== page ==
The Drive For 100: It's surprising that in his three years at Georgetown, senior RB Charlie Houghton has topped 100 yards just once. Two years ago, he had 98 against Yale at the MSF, and stands a chance to top that against a Bulldog team that has its share of new faces on defense. Only one other Georgetown back has rushed for 100 yards or more in the Kelly era--RB Philip Oladeji--and both could be in the lineup Saturday.

Change We Can Believe In? Those fans who stayed into the fourth quarter (and most did) saw a spark of life from the Hoyas with the debut of freshman QB Isaiah Kempf into the lineup, leapfrogging past sophonores Scott Darby and Tucker Stafford into the lineup. He may be a valuable asset down the road but fans should not anoint him as the Next Big Thing after just two minutes against Lafayette's second team defense. Another encouraging sign was seeing the playbook open past the line of scrimmage--Floyd and Furlough have height and speed and these are two receivers worth watching.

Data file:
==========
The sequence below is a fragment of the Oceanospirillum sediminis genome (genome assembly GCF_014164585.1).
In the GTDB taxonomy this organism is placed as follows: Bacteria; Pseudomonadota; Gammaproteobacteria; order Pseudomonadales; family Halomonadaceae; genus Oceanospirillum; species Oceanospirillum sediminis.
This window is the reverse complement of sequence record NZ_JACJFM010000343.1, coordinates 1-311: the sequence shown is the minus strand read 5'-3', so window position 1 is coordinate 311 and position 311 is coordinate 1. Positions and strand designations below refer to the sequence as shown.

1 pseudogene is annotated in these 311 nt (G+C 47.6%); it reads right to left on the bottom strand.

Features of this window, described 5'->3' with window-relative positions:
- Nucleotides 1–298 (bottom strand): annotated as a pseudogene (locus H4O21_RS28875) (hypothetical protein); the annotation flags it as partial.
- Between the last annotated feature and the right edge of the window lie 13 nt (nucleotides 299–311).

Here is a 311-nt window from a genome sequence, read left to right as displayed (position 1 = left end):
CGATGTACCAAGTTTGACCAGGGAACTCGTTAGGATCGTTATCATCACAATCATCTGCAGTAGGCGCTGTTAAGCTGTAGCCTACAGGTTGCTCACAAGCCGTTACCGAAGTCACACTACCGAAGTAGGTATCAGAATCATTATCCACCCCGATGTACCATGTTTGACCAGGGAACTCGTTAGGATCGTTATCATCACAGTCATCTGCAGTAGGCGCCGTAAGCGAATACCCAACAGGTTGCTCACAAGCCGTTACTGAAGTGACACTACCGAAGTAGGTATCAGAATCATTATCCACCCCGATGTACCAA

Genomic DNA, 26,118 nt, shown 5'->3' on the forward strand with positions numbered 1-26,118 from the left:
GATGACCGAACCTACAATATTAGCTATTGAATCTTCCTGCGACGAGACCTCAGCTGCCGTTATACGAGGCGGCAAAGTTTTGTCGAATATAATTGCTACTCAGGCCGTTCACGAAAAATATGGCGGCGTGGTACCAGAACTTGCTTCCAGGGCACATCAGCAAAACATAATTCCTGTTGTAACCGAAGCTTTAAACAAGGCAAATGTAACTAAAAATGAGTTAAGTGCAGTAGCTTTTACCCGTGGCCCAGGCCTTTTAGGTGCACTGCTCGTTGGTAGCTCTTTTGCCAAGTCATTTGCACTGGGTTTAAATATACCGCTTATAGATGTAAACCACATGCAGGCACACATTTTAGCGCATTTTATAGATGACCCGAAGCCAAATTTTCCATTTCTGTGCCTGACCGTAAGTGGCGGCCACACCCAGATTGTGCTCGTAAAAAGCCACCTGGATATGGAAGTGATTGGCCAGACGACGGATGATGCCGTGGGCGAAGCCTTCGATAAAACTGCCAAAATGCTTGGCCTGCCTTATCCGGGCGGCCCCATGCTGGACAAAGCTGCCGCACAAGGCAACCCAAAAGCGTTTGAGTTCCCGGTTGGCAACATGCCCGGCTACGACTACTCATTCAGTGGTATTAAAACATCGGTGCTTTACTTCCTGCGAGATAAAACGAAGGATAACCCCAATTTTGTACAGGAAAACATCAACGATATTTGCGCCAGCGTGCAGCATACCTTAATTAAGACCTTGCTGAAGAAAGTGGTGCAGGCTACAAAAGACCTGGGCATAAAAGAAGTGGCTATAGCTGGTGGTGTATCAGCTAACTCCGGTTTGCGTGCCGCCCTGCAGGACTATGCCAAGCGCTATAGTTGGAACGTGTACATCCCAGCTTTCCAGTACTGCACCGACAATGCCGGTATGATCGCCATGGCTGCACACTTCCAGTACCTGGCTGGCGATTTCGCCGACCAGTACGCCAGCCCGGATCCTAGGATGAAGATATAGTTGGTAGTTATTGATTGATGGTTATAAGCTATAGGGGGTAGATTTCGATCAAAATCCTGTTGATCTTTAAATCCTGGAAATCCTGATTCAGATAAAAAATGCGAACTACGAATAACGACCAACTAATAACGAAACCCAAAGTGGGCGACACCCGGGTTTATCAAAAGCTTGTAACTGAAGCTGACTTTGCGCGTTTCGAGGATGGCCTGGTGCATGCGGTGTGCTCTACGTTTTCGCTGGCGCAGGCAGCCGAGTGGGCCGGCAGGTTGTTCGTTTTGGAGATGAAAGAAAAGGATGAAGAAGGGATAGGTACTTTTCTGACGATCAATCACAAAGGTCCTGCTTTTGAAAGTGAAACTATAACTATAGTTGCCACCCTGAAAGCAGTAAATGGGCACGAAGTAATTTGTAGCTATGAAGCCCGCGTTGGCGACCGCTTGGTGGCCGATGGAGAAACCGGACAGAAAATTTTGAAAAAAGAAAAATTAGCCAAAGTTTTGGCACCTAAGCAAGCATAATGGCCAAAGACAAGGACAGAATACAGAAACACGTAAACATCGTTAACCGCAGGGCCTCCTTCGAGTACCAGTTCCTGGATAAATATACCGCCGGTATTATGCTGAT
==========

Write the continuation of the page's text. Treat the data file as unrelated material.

No Fan In Allentown: Lafayette correspondent Paul Reinhard has no love lost for the unnamed Multi-Sport Field. "The place can be depressing, " he wrote on Friday in the Allentown Morning Call. "Ask the coaches or players about the visiting locker room -- and the home team doesn't have anything like Lafayette's Bourger Varsity Football House, either. [Editor's note: the home team doesn't even have a locker room during games.]

"Lots of high school facilities have better amenities," he said. "Even around the "stadium," the atmosphere of college football is missing."